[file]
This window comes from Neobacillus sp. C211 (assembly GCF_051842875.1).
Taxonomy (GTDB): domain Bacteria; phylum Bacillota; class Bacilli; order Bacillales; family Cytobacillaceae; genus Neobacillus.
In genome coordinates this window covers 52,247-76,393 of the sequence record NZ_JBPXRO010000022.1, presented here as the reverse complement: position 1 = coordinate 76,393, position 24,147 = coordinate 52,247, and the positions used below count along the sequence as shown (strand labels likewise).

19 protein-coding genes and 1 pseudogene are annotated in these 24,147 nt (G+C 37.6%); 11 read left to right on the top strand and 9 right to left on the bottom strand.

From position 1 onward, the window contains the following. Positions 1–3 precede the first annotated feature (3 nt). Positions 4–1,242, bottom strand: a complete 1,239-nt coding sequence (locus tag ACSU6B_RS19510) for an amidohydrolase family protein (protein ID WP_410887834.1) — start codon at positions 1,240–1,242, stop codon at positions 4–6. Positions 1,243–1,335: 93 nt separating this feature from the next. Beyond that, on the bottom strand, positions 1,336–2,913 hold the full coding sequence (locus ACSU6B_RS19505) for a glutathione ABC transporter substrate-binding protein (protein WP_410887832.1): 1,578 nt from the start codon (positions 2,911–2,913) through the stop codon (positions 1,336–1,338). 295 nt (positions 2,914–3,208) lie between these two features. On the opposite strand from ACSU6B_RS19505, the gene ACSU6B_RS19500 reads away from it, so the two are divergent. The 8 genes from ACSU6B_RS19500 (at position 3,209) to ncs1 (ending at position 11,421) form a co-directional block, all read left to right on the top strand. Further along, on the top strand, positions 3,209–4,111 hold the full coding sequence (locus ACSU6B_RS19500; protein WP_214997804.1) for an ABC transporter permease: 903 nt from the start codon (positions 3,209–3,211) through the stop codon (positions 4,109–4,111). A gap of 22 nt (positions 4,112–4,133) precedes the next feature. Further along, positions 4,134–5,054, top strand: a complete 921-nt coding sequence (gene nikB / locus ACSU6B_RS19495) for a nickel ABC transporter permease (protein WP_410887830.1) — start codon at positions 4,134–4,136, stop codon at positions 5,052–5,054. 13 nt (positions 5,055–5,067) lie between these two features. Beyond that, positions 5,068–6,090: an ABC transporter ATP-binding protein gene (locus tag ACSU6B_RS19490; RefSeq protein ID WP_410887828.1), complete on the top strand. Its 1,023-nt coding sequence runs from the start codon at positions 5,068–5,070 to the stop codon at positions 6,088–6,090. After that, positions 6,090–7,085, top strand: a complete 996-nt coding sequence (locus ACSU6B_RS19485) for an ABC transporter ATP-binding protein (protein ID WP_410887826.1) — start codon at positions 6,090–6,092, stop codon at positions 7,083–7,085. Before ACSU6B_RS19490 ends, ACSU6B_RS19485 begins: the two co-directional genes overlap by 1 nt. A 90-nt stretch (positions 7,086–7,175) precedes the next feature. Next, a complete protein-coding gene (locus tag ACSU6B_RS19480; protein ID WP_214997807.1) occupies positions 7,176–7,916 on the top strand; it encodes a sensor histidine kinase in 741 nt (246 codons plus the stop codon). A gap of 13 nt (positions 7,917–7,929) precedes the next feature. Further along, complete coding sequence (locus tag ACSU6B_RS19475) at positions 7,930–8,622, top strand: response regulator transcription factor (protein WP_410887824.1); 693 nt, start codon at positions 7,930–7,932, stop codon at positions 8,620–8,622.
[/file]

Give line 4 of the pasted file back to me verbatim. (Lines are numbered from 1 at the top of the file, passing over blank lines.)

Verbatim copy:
19 protein-coding genes and 1 pseudogene are annotated in these 24,147 nt (G+C 37.6%); 11 read left to right on the top strand and 9 right to left on the bottom strand.